Logo Evergrande
AFP/PETER PARKS  -  Global equities plunged on 20 September 2021 as stock markets were gripped by fears of contagion from the expected collapse of China's debt-ridden real estate giant Evergrande, while rising energy costs and a showdown over the US debt ceiling also put investors on red alert

But the company has more debts. Evergrande is, in fact, the most indebted development company in the world. A reason that, together with pressure from Xi Jinping's government in its crusade against real estate speculation, forced the company to launch a debt reduction plan based on asset sales and share offerings. The strategy, however, has not been effective.

The forecasts of the credit rating agencies Fitch Ratings and S&P Global Rating foresee a debt default. The deadline is next Thursday, when the company must pay 71.6 million euros. The total debt to be repaid in the next 12 months amounts to 105 billion euros, according to the business daily Caixin. The same newspaper puts Evergrande's debt at 263.5 million euros at the end of July, in addition to an unknown amount of debt that does not appear in the accounts.

The company's sales and construction operations are blocked. Hence, Evergrande has offered a 30% discount on property sale prices. In addition, the company announced via the Chinese social network WeChat that investors who want to have their wealth management products repaid with tangible assets can contact their investment advisors and choose from flats, offices, commercial spaces or car parks at a reduced price as a method of repayment. Unheard of.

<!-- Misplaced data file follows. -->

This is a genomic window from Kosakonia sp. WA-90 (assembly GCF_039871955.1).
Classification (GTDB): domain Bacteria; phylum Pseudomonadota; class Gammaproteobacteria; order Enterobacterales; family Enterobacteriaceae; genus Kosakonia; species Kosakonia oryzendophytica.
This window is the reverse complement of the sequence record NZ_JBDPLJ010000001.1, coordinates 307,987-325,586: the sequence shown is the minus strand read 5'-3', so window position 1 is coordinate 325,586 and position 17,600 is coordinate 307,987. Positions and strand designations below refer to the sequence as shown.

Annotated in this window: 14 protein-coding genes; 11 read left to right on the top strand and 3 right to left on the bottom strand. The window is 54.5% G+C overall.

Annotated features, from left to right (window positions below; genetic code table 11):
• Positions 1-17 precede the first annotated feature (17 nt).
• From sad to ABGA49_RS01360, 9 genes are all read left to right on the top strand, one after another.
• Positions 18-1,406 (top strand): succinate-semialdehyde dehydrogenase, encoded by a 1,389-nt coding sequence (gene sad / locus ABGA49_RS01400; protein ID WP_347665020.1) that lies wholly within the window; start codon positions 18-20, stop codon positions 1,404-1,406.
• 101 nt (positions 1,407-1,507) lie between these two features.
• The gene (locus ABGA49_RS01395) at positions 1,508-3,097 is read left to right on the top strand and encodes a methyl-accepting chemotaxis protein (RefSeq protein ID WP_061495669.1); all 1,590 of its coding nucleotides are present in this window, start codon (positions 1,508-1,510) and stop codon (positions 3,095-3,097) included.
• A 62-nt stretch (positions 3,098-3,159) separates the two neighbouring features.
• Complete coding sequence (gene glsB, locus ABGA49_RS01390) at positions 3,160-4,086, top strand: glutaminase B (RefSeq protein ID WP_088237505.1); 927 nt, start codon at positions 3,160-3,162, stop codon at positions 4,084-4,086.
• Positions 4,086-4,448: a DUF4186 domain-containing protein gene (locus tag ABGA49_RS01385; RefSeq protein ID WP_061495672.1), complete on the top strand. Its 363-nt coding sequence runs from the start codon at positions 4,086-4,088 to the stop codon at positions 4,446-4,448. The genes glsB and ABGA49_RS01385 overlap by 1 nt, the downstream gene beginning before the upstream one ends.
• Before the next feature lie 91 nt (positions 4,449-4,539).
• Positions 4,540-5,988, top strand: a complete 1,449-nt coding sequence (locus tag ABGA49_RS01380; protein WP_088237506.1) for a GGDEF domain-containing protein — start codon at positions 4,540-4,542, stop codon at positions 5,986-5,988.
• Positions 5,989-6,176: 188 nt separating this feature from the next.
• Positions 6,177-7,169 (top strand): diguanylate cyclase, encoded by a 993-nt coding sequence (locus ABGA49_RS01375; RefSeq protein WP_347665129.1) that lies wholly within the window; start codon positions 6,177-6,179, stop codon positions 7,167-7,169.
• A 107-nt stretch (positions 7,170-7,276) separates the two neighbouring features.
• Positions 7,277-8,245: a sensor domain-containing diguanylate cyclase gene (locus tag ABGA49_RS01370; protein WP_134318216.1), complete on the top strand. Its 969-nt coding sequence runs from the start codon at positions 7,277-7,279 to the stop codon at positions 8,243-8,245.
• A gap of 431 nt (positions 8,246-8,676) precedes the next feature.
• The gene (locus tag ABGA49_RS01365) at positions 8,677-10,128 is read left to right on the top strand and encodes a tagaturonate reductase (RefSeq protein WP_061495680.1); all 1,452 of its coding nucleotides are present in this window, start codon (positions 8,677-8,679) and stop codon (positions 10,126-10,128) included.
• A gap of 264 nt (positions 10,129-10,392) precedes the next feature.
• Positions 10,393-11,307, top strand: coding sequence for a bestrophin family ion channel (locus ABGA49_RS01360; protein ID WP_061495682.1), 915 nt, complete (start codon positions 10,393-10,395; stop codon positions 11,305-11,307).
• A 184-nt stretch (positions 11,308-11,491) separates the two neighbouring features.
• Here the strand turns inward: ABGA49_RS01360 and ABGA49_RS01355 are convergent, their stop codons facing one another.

The company's shares plunged 10.63% on the Hong Kong Stock Exchange on Monday, their worst trading level in more than a decade. The company's total stock market decline is more than 88% over the past year. However, the Hong Kong stock market has withstood the impact on Tuesday, which has spread to other markets globally, but which has encouraged Hui, who has not hesitated to ensure that the company will overcome "its darkest moment".

Cotización en Bolsa de Evergrande
AFP/AFP  -  Share price chart of Chinese real estate giant Evergrande since the beginning of the year

The company's founder and main shareholder attributed the stock market collapse to the consequences of COVID-19 and "unfair" media coverage. However, he has been backed by the other three Chinese tycoons. The Big Two Club, known as the Big Two Club because of their fondness for the Chinese poker game of the same name, comprising Joseph Lau of Chinese Estates Holdings, Henry Cheng of New World Development and Cheung Chung Kiu of C C Land Holdings, did not hesitate to prop up Evergrande's debt to protect the sector.

No sign of a bailout

The United States let Lehman Brothers fall. The question is whether Xi Jinping's government will follow suit. In principle, Beijing could intervene directly or through provincial governments and state-owned enterprises. Some media reports suggest that the politburo has instructed the authorities in Guangdong, the province where the company is based, to draw up a plan to support the company. There is also talk of a possible temporary reprieve. Meanwhile, in the Chinese media, the law of silence has been imposed. 

The People's Bank of China resumes daily open market operations on Wednesday. The authorities will wait until then to give any clues as to the final decision, although experts sense that there will be a bailout for a strategic company that spans China's financial system. This action, however, could send the wrong message in favour of precipitous borrowing. The decision is in the hands of the CCP. The globe is on tenterhooks.